Down Syndrome occurs in one in eight hundred births in the U.S. About 5,000 children with Down Syndrome are born in the country annually. The general, conventional belief is that the incidence of this disorder increases with the mother’s age, with less than a one in a thousand risk of a woman under thirty having a Down Syndrome baby. The risk is presumed to increase to one in twenty-five for the 45-year-old mother.

However, the National Association for Down Syndrome points out that more current research shows that 80% of babies born with Down Syndrome are to women under 35 years of age! So this suggests very strongly that the mother’s age will not determine the actual risk. A close review of current research statistics provides a convincing argument that is merely looking at the mother’s age will miss 75% of all Down Syndrome cases.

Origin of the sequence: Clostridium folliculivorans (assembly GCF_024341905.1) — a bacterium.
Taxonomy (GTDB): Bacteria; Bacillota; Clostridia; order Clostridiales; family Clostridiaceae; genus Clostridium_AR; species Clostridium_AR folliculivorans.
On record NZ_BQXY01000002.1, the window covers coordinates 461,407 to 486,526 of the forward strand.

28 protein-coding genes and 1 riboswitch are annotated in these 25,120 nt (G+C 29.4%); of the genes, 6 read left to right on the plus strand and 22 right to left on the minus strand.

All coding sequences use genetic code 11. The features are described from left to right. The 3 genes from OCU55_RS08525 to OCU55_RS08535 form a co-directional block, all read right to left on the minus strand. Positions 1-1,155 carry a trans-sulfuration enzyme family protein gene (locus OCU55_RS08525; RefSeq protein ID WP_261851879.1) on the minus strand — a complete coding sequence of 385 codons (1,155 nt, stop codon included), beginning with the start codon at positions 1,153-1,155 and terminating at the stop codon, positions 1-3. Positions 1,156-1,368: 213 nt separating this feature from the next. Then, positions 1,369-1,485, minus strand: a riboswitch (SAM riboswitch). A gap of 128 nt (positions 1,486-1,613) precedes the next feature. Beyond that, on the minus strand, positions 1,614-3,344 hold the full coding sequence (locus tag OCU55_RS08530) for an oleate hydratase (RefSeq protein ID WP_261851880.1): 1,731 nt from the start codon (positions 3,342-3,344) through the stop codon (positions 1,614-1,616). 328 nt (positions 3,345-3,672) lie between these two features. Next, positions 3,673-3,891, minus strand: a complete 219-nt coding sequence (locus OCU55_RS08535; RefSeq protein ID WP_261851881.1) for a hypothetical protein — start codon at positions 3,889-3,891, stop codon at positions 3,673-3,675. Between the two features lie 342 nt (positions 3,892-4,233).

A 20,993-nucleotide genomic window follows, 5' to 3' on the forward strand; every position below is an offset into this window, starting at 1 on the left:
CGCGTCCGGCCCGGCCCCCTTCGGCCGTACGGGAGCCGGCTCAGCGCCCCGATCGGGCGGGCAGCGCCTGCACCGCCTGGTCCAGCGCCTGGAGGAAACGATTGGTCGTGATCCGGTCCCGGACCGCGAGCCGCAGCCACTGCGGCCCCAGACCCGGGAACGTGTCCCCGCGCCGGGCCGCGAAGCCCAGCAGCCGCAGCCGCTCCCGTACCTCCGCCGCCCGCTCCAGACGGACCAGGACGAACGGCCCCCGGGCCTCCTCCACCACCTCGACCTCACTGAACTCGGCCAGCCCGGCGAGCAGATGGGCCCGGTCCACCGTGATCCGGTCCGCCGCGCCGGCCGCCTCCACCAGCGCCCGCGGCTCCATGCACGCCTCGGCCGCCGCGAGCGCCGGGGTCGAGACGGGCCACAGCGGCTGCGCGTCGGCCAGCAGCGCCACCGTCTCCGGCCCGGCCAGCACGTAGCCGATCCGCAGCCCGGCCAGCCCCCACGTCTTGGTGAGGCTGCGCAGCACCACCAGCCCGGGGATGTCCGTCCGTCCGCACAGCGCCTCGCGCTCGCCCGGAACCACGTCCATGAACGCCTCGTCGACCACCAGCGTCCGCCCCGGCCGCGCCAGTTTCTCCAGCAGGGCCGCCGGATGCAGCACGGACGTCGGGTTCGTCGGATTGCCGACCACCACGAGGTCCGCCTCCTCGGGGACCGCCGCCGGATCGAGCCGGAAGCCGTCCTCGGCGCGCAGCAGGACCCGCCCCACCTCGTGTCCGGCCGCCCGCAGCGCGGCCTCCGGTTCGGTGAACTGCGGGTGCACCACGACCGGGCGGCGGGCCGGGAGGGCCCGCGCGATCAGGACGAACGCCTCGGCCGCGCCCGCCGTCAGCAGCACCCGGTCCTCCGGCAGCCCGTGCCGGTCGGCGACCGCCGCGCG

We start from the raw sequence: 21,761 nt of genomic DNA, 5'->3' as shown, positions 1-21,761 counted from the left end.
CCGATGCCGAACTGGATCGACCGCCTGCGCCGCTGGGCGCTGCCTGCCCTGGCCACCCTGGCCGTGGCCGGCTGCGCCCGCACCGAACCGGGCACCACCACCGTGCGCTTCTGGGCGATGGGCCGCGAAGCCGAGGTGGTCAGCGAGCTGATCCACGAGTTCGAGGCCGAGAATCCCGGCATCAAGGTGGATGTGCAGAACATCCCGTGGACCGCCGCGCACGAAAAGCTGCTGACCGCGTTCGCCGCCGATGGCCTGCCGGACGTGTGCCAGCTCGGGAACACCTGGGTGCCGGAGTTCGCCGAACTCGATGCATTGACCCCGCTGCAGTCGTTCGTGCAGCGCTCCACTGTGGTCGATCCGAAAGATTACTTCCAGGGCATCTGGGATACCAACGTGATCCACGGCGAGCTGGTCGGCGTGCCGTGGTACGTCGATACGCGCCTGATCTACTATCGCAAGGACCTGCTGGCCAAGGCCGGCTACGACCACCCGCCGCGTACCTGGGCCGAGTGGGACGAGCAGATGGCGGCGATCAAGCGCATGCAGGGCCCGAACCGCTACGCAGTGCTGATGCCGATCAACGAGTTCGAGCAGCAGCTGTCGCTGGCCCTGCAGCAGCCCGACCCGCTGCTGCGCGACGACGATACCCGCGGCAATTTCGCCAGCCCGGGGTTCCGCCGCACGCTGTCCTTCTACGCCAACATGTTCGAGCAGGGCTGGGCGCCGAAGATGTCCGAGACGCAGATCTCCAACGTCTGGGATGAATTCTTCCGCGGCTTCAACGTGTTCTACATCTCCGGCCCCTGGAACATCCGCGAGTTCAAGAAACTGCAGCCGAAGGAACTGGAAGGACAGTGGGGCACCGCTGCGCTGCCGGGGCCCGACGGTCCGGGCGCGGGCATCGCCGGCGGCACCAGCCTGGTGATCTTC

So much for statistics. We need to keep in mind that younger women are much more likely to get pregnant. This fact alone can skew all the statistics doctors are so fond of reciting. A meticulous analysis of them brings us back to the original idea that older women have, a higher risk, as individuals, of having a Down Syndrome baby.


The question every woman over 35 and contemplating pregnancy are faced with is; “should I consider screening?” Moreover, if the test comes back positive, it then comes down to the question of … Read More